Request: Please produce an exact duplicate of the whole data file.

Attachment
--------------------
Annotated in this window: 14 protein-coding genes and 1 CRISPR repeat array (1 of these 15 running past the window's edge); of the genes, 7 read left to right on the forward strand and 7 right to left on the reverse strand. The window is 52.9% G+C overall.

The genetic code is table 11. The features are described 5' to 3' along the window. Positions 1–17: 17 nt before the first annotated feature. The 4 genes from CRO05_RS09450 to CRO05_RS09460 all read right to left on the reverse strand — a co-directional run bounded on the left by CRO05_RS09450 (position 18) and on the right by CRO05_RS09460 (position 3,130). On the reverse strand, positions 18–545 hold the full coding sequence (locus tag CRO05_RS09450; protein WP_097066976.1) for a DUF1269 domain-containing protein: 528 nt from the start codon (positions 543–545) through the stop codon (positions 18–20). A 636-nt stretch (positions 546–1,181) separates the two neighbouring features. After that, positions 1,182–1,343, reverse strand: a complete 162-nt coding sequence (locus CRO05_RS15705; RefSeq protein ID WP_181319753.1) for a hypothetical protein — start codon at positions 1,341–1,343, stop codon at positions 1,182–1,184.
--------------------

Annotated in this window: 14 protein-coding genes and 1 CRISPR repeat array (1 of these 15 running past the window's edge); of the genes, 7 read left to right on the forward strand and 7 right to left on the reverse strand. The window is 52.9% G+C overall.

The genetic code is table 11. The features are described 5' to 3' along the window. Positions 1–17: 17 nt before the first annotated feature. The 4 genes from CRO05_RS09450 to CRO05_RS09460 all read right to left on the reverse strand — a co-directional run bounded on the left by CRO05_RS09450 (position 18) and on the right by CRO05_RS09460 (position 3,130). On the reverse strand, positions 18–545 hold the full coding sequence (locus tag CRO05_RS09450; protein WP_097066976.1) for a DUF1269 domain-containing protein: 528 nt from the start codon (positions 543–545) through the stop codon (positions 18–20). A 636-nt stretch (positions 546–1,181) separates the two neighbouring features. After that, positions 1,182–1,343, reverse strand: a complete 162-nt coding sequence (locus CRO05_RS15705; RefSeq protein ID WP_181319753.1) for a hypothetical protein — start codon at positions 1,341–1,343, stop codon at positions 1,182–1,184.